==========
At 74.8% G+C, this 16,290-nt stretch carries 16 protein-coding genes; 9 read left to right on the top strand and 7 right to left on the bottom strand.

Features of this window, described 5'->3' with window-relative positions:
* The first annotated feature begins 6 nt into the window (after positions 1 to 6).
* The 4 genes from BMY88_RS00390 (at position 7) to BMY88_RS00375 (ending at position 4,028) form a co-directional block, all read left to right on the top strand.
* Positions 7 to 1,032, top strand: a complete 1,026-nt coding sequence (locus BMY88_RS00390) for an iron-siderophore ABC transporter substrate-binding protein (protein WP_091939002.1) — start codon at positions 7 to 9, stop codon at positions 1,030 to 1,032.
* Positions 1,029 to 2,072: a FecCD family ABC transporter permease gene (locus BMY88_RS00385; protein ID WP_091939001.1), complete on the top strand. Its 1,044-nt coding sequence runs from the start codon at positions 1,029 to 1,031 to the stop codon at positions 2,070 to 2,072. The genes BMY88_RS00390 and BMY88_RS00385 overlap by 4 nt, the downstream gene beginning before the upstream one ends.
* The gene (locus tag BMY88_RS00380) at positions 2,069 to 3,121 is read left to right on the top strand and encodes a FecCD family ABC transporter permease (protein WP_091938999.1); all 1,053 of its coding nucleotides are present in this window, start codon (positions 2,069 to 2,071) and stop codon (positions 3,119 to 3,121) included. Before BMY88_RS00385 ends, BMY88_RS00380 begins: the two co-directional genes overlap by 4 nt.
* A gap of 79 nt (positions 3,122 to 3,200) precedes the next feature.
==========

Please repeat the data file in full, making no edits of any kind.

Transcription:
At 74.8% G+C, this 16,290-nt stretch carries 16 protein-coding genes; 9 read left to right on the top strand and 7 right to left on the bottom strand.

Features of this window, described 5'->3' with window-relative positions:
* The first annotated feature begins 6 nt into the window (after positions 1 to 6).
* The 4 genes from BMY88_RS00390 (at position 7) to BMY88_RS00375 (ending at position 4,028) form a co-directional block, all read left to right on the top strand.
* Positions 7 to 1,032, top strand: a complete 1,026-nt coding sequence (locus BMY88_RS00390) for an iron-siderophore ABC transporter substrate-binding protein (protein WP_091939002.1) — start codon at positions 7 to 9, stop codon at positions 1,030 to 1,032.
* Positions 1,029 to 2,072: a FecCD family ABC transporter permease gene (locus BMY88_RS00385; protein ID WP_091939001.1), complete on the top strand. Its 1,044-nt coding sequence runs from the start codon at positions 1,029 to 1,031 to the stop codon at positions 2,070 to 2,072. The genes BMY88_RS00390 and BMY88_RS00385 overlap by 4 nt, the downstream gene beginning before the upstream one ends.
* The gene (locus tag BMY88_RS00380) at positions 2,069 to 3,121 is read left to right on the top strand and encodes a FecCD family ABC transporter permease (protein WP_091938999.1); all 1,053 of its coding nucleotides are present in this window, start codon (positions 2,069 to 2,071) and stop codon (positions 3,119 to 3,121) included. Before BMY88_RS00385 ends, BMY88_RS00380 begins: the two co-directional genes overlap by 4 nt.
* A gap of 79 nt (positions 3,122 to 3,200) precedes the next feature.